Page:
The main focus of the program was a raven. They tested it by arranging problems that required the successful completion of several steps in proper order to get food. In one test, a piece of meat was in a long narrow container. You could only get it out by using a long stick. The long stick was in a container that had openings on the top, but could not be pulled open. To get the stick you needed three rocks. The three rocks were in three cages. To get the rocks you needed to use a small stick tied to a string. The whole process was eight steps in length. The raven studied the problem; got the small stick off the string; used the small stick to push each rock out of its cage; dropped each rock into the container with the long stick, causing the bottom of the cage to open, allowing the long stick to drop out. Then the raven used the long stick to get the food.

As if this wasn’t enough, the next test consisted of four mechanically operated locks. The raven passed with flying colors. Then the scientists changed the locks so that the raven only needed to open the last two to get the food. The raven flew up, looked at the locks, opened only the last two, and flew away with the food.

Scientists have concluded that the important measurement is the mass of the brain in relation to the mass of the body. The raven’s brain is twice as big as its body mass. And they believe it has developed that way because the raven lives in an environment where understanding, flexibility and planning are rewarded; an environment where food is scarce. Survival of the smartest.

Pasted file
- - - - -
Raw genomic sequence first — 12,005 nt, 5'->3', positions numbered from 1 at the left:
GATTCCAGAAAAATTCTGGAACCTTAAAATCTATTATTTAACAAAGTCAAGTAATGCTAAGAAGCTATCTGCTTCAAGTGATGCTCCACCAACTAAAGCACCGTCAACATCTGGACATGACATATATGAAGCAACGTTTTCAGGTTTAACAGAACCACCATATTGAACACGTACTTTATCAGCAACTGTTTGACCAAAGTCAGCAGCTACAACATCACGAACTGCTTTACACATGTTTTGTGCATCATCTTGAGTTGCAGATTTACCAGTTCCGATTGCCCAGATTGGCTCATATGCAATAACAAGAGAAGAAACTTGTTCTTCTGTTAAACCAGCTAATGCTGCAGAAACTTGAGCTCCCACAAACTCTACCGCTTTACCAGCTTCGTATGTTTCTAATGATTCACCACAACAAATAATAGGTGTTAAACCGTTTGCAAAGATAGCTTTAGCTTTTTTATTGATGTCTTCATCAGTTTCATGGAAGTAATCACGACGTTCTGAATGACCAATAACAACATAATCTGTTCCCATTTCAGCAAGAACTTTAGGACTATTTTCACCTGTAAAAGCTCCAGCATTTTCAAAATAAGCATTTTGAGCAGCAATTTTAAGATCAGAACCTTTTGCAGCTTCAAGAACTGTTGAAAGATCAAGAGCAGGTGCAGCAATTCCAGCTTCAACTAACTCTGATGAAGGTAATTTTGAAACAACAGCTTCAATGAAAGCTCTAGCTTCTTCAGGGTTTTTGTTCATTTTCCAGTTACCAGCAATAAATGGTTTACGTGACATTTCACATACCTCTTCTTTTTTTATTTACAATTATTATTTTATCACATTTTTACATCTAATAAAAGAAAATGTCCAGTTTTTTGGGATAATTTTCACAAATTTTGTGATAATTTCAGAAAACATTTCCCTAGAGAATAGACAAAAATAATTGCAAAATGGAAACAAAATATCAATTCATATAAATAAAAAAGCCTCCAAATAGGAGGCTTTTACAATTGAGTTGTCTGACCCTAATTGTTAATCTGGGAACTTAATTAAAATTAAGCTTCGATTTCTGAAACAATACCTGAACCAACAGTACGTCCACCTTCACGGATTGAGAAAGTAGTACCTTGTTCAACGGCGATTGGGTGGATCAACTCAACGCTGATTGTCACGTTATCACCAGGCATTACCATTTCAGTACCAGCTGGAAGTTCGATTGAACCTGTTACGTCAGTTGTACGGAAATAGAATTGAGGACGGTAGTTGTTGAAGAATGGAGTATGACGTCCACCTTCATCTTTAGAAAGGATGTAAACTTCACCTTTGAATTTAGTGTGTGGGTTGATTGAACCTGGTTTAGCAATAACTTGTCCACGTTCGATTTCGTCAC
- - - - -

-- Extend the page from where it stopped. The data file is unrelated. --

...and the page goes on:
The Power of Nature

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At 6:30 PM on Monday, June 30th, a half an hour out of Chicago’s Midway airport, the pilot told us we had been given approval to land. The tower thought they could get us in just before the storms hit the area. Everyone, including flight attendants, buckled up and we rode through some turbulence before landing. Two minutes after landing it started to pour and thunder. We just made it.

I drove Maggie back to her place in Lockport before heading east on I-80 to go to Blue Island. The storm that had pummeled the Chicago met area was directly ahead of me moving eastward. I had a great view of spectacular lightning displays. Besides ‘heat lightning’, there were numerous ground strikes and lots of cloud-to-cloud lightning bolts. It was hard to pay attention to driving instead of watching.

While observing this display, I suddenly became aware of the fact that the storm system was not only filled with energy, but was also alive. It was a combination of forces, heat against cold, updrafts against downdrafts and the energy exchange that produced all that electricity. It was the first time I ever saw a storm system as a living, active force.

In her book, Awakening to the Spirit World,  Sandra Ingerman writes about this, “However this contact is made, when we sense it, we know with certainty that the soul of Nature is alive (page 75).” I agree. I also know that many people were affected by the storm. Some had property damage and I sympathize with them, having recently lost a beautiful tree in my back yard, not to storms but to the tree’s old age. I miss that tree and I’m sure that people affected on Monday night feel the same way about their loss. On page 78 Sandra writes, “It is vitally important for us to understand and accept that every change, great and small, entails a death of that which was before. These deaths are necessary and inevitable steps before the birth of what is coming into being becomes possible.”